Though Metsola did not want to be drawn into 'naming and shaming' member states, she was keen to stress that she recognises individual governments face their own political domestic pressures.
However, she adds, "I think the most important thing is…political responsibility, to make sure you do not spread hate or be populist in your speeches."
She goes on to add, "Here, I want to give credit to Angela Merkel. Even though she is under pressure domestically, she is still being extremely strong in her defence of protection for refugees."
Despite the major differences between member states, Metsola calls on EU leaders to remember Europe's shared history.
"I would like to think that even though there are differences, we will all remember how the EU was built, where we as people needed help 50-60 years ago, and how we can rise up to help deal with this [humanitarian] challenge."
She stresses, however, that, “I am not saying we need to completely open our doors to everybody, but we need to understand there are people who are in need of protection. It's our responsibility to grant that."
Public and political opinion within Europe is building up to find a way to reallocate refugees, but member states cannot agree unanimously to accept the Commission's plan. The EU had to resort to evoking qualified majority voting (QMV) during September's emergency Council summit meeting in order to force countries to accept the proposals.
For Metsola, "The route may have been difficult for member states, and it is unfortunate that this has exposed division in our Union, but I am confident that we will manage to overcome this. Despite the bruising process, this is nevertheless a good immediate response."
Although agreeing a way of relocating refugees was important, "it cannot be the 'be-all-and-end-all' of EU action."
By taking a 'holistic' approach, "we have to move on from emergency measures and look at long term-strategies, together with the UN, international partners and other countries in the region. This is a global reality and we need a worldwide response."
Other measures she wishes considered are to identify the root causes of why people leave their country, see where development aid is going and address the issue of decreasing food aid.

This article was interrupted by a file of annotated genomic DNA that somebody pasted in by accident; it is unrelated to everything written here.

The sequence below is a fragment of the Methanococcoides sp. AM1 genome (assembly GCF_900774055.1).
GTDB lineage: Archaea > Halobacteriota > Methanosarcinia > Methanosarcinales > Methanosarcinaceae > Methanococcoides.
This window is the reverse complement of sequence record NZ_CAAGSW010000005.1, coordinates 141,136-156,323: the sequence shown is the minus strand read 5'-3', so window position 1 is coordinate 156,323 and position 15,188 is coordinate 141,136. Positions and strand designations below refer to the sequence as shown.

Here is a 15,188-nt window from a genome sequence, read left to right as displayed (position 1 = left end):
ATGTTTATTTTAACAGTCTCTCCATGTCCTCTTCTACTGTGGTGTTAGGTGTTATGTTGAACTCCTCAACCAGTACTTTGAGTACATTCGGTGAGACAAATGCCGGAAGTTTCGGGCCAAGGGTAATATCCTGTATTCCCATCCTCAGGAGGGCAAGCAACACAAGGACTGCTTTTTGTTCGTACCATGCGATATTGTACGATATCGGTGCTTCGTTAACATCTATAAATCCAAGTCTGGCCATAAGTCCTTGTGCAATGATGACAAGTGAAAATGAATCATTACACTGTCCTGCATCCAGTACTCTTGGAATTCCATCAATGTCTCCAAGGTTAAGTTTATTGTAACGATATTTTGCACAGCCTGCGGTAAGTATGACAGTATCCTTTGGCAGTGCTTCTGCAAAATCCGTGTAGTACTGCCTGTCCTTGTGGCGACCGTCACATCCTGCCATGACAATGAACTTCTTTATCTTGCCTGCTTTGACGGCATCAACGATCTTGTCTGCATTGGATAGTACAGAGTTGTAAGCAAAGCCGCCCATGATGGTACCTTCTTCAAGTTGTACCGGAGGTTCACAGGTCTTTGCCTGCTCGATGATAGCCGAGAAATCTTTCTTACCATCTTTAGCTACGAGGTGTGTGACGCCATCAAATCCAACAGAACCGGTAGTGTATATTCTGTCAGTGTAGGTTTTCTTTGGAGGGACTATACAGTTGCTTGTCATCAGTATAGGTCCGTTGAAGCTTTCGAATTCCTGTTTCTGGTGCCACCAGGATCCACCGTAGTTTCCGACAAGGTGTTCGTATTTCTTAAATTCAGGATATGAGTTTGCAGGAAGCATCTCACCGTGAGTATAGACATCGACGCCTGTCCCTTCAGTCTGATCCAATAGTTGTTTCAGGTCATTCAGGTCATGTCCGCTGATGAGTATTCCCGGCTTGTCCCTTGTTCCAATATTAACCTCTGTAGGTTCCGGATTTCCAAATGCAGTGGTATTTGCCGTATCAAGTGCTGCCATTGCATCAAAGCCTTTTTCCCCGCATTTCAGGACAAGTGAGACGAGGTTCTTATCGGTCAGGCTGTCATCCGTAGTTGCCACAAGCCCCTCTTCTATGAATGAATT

Added to that, Metsola wants to develop the idea of a list of safe countries that are not threatened by war or turmoil, so that people who are no longer in need of refugee protection can be returned.
Accepting that Syrian refugees will be staying for a while given the current state of the civil war, she wanted any future policies to include programmes to help train those people who want to return with the skills to help rebuild their country.
Although the UK is not part of any EU reallocation plan, following their justice and home affairs opt-out clause on accepting refugees through the commission plan, Metsola is quite supportive of Prime Minister David Cameron's policy. He seeks to directly fund refugee camps in Jordan, Lebanon and Turkey and accept 20,000 people over the next five years.
"There are discussions as to whether it is more effective to help refugees in Europe or in the refugee camps near Syria. What I would want to do, and my ultimate aim, is to stop people from dying when they try to reach Europe. If that means the possibility of people being resettled directly in the EU, then I would be the first person to support this."
With hundreds of thousands of people being allowed to settle in Europe over such a short period of time, Metsola understood the need for policies to help integrate the refugees into wider European society as quickly as possible.
"What is clear is that integration policies in most countries have failed. There is ghettoisation in some European town and cities, where refugees have not been able to integrate quickly and properly. This has led to cultural upheaval and social unrest."
She called on national governments not to "turn a blind eye or shirk their responsibilities" and recognise where there were gaps in social services for health workers, housing and education.
She was also clear that if voters are to have any confidence in a plan that is generous in accepting refugees, those who are not refugees cannot be granted asylum.
Given the emotive nature of the refugee crisis and how the photo of baby Aylan Kurdi galvanised public and political opinion, Roberta Metsola admitted that, "although I am not an emotional person, I have children of the same age. It would be inhuman of me not be affected by the pictures we have seen this summer."
She continued, "I think it is our responsibility to move on from emotions and that is what Aylan Kurdi would want us to do so that this does not happen again. Let's make Europe an example to the rest of the world."
"I am encouraged by the plan, I can see there is a genuine political will by both the Commission and its President Jean-Claude Juncker…I believe the plan is both bold and the quota system is something that we have supported for a long time."